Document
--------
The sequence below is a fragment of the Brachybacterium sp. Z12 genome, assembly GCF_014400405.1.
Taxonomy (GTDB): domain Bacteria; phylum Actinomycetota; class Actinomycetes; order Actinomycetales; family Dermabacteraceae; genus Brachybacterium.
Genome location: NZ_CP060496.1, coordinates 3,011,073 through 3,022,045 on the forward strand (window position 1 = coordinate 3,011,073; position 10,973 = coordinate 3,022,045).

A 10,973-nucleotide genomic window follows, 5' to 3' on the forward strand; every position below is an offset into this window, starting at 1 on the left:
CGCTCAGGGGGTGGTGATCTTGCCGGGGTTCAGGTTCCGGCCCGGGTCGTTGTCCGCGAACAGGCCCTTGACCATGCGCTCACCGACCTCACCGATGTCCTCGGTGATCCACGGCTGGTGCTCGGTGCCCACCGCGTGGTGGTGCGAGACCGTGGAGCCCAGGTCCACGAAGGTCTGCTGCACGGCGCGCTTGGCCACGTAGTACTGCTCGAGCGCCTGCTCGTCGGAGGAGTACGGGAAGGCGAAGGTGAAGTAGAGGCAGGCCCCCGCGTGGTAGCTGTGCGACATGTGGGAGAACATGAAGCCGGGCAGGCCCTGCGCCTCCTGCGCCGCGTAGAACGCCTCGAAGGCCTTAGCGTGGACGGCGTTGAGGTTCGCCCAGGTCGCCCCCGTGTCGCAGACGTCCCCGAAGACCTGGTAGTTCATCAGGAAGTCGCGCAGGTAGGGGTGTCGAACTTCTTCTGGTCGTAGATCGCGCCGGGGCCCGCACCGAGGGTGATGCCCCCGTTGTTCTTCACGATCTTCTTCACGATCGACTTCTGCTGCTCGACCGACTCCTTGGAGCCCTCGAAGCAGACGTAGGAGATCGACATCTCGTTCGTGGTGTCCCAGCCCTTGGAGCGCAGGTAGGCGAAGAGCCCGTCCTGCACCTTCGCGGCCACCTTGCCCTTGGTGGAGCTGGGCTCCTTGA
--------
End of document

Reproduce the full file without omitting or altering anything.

The sequence below is a fragment of the Brachybacterium sp. Z12 genome, assembly GCF_014400405.1.
Taxonomy (GTDB): domain Bacteria; phylum Actinomycetota; class Actinomycetes; order Actinomycetales; family Dermabacteraceae; genus Brachybacterium.
Genome location: NZ_CP060496.1, coordinates 3,011,073 through 3,022,045 on the forward strand (window position 1 = coordinate 3,011,073; position 10,973 = coordinate 3,022,045).

A 10,973-nucleotide genomic window follows, 5' to 3' on the forward strand; every position below is an offset into this window, starting at 1 on the left:
CGCTCAGGGGGTGGTGATCTTGCCGGGGTTCAGGTTCCGGCCCGGGTCGTTGTCCGCGAACAGGCCCTTGACCATGCGCTCACCGACCTCACCGATGTCCTCGGTGATCCACGGCTGGTGCTCGGTGCCCACCGCGTGGTGGTGCGAGACCGTGGAGCCCAGGTCCACGAAGGTCTGCTGCACGGCGCGCTTGGCCACGTAGTACTGCTCGAGCGCCTGCTCGTCGGAGGAGTACGGGAAGGCGAAGGTGAAGTAGAGGCAGGCCCCCGCGTGGTAGCTGTGCGACATGTGGGAGAACATGAAGCCGGGCAGGCCCTGCGCCTCCTGCGCCGCGTAGAACGCCTCGAAGGCCTTAGCGTGGACGGCGTTGAGGTTCGCCCAGGTCGCCCCCGTGTCGCAGACGTCCCCGAAGACCTGGTAGTTCATCAGGAAGTCGCGCAGGTAGGGGTGTCGAACTTCTTCTGGTCGTAGATCGCGCCGGGGCCCGCACCGAGGGTGATGCCCCCGTTGTTCTTCACGATCTTCTTCACGATCGACTTCTGCTGCTCGACCGACTCCTTGGAGCCCTCGAAGCAGACGTAGGAGATCGACATCTCGTTCGTGGTGTCCCAGCCCTTGGAGCGCAGGTAGGCGAAGAGCCCGTCCTGCACCTTCGCGGCCACCTTGCCCTTGGTGGAGCTGGGCTCCTTGA